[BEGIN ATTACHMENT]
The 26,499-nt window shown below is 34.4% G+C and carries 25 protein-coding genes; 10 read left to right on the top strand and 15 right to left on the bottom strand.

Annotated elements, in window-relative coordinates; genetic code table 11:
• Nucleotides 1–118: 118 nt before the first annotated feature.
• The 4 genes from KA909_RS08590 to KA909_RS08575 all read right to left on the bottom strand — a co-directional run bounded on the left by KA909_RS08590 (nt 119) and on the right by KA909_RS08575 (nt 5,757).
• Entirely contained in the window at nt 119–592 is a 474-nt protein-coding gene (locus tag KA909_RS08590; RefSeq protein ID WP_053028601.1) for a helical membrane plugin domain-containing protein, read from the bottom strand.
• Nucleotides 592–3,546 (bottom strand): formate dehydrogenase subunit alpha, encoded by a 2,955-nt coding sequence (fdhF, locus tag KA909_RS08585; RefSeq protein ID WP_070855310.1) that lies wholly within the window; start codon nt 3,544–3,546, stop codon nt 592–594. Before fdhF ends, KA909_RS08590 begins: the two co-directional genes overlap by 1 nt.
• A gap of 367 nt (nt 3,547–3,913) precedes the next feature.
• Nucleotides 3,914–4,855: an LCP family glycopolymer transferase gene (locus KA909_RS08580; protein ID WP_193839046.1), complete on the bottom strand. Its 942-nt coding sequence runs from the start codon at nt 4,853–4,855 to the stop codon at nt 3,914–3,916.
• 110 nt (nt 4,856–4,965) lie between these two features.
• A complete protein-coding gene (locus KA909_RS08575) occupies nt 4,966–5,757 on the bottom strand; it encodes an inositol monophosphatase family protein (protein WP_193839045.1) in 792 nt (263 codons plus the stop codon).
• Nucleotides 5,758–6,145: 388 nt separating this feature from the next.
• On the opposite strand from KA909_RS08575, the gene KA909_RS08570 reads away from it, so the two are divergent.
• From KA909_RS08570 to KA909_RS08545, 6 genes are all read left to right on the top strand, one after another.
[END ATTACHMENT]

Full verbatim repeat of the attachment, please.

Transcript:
The 26,499-nt window shown below is 34.4% G+C and carries 25 protein-coding genes; 10 read left to right on the top strand and 15 right to left on the bottom strand.

Annotated elements, in window-relative coordinates; genetic code table 11:
• Nucleotides 1–118: 118 nt before the first annotated feature.
• The 4 genes from KA909_RS08590 to KA909_RS08575 all read right to left on the bottom strand — a co-directional run bounded on the left by KA909_RS08590 (nt 119) and on the right by KA909_RS08575 (nt 5,757).
• Entirely contained in the window at nt 119–592 is a 474-nt protein-coding gene (locus tag KA909_RS08590; RefSeq protein ID WP_053028601.1) for a helical membrane plugin domain-containing protein, read from the bottom strand.
• Nucleotides 592–3,546 (bottom strand): formate dehydrogenase subunit alpha, encoded by a 2,955-nt coding sequence (fdhF, locus tag KA909_RS08585; RefSeq protein ID WP_070855310.1) that lies wholly within the window; start codon nt 3,544–3,546, stop codon nt 592–594. Before fdhF ends, KA909_RS08590 begins: the two co-directional genes overlap by 1 nt.
• A gap of 367 nt (nt 3,547–3,913) precedes the next feature.
• Nucleotides 3,914–4,855: an LCP family glycopolymer transferase gene (locus KA909_RS08580; protein ID WP_193839046.1), complete on the bottom strand. Its 942-nt coding sequence runs from the start codon at nt 4,853–4,855 to the stop codon at nt 3,914–3,916.
• 110 nt (nt 4,856–4,965) lie between these two features.
• A complete protein-coding gene (locus KA909_RS08575) occupies nt 4,966–5,757 on the bottom strand; it encodes an inositol monophosphatase family protein (protein WP_193839045.1) in 792 nt (263 codons plus the stop codon).
• Nucleotides 5,758–6,145: 388 nt separating this feature from the next.
• On the opposite strand from KA909_RS08575, the gene KA909_RS08570 reads away from it, so the two are divergent.
• From KA909_RS08570 to KA909_RS08545, 6 genes are all read left to right on the top strand, one after another.